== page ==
APULIA, region in southern Italy, including Calabria until the late Middle Ages. According to an ancient tradition the communities in
were established by captives deported from Judea by
. The constitution of the Western Roman emperor Honorius of 398 confirms that the several Jewish communities in Apulia were liable to the civic burdens. The numerous tombstone inscriptions, many wholly or partly written in Hebrew, found in
, Taranto, Matera, Bari, Brindisi, Otranto, and Oria attest to the large number of Jews settled in the region, and the wide usage of Hebrew language and names. Inscriptions found in Venosa indicate a remarkable communal organization and Jewish participation in civil life. Emperor
(867–86) attempted to persuade, and then to force, the Jews of Apulia, then part of the Byzantine Empire, to adopt Christianity; according to the Chronicle of
of Oria obtained the emperor's consent to exempt the Jews of Oria, and possibly also the whole of Apulian Jewry, from this order. Oria was occupied by the Arabs in 925. Many of the Jews there were killed or taken prisoner during the fighting while others escaped to Bari or Otranto. Emperor Romanus I Lecapenus (919–44) again tried to compel the Jews to adopt Christianity. Attacks by the populace to convert them forcibly lasted several days, and many Jews were massacred.
The situation of Apulian Jewry became less precarious in the 11th century, and it was a period of flourishing cultural life.
Distribution of Jews in southern Italy in the second half of the 12th century.
Jews in Apulia maintained regular contacts with the centers in Ereẓ Israel. The Chronicle of Ahimaaz (1054) contains many details on Apulian Jewry, and relates both true and legendary tales of pilgrimages to Jerusalem and of Abu Aaron (
*Aaron of Baghdad
), a miracle-worker and teacher, who established a school and taught mystical lore in Apulia. Hebrew letters and poetry of a high standard were encouraged. Apulian poets of the period include
in Venosa, Shephatiah and his son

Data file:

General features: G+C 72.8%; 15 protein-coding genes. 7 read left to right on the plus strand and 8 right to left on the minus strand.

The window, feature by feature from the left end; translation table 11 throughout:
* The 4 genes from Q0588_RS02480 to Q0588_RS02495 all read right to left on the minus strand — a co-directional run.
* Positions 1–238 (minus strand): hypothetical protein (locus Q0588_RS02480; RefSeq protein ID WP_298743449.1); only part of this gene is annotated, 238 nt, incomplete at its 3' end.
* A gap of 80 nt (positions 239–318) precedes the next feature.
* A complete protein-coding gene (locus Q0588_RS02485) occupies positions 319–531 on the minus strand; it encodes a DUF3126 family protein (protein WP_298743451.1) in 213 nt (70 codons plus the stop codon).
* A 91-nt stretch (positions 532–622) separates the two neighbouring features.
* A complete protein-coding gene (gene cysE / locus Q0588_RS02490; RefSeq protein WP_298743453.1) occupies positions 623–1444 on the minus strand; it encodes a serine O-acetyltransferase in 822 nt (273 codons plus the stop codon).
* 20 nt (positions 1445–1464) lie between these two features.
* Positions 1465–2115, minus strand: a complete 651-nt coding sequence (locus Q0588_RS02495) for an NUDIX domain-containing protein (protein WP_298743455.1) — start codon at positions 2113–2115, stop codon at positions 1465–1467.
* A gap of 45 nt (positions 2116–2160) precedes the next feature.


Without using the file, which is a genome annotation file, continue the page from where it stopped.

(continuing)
in Oria. Scholars are mentioned from the middle of the tenth century in Oria, Bari, and Otranto. The
chronicle, composed in about the middle of the tenth century, is a product of the southern Italian Hebrew culture. The physician
lived there in the tenth century. South Italian Jewry was the original fount of Ashkenazi culture (see
). That the Jews of France and Germany recognized their debt to the Apulian center as late as the 12th century is acknowledged in the proverb quoted by the French tosafist
Jacob b. Meir *Tam
: "For out of Bari goes forth the Law and the word of the Lord from Otranto" (cf. Isaiah 2:3). Noteworthy in the 12th century was the mishnaic commentator
*Isaac b. Melchizedek
, from the famous academy of
The position of the Jews in Apulia continued to be tolerable until the last decade of the 13th century. Most of the communities were under episcopal jurisdiction. Jews in Apulia acquired land, were occupied in crafts, and practically monopolized the dyeing industry.
, a native of southern Italy, is evidently referring to Jewish economic conditions in Apulia when advising the Duchess of Brabant in 1274 that "it would do better to compel the Jews to work for their living, as is done in parts of Italy, than to allow them… to grow rich by usury." Scholars of the 13th century include
*Isaiah b. Mali of Trani
the Elder, his grandson
*Isaiah b. Elijah di Trani
, and Solomon b. ha-Yatom.
The period of toleration came to an end under Charles II of Anjou. Apulian Jewry was all but annihilated between 1290 and 1294 after he gave orders that all the Jews in his realm were to be forcibly baptized. Many fled from this persecution to the Orient; others who resisted were killed, while a large number accepted baptism. Most of the synagogues were converted into churches, and the schools were closed down. A considerable number of the converts led the existence of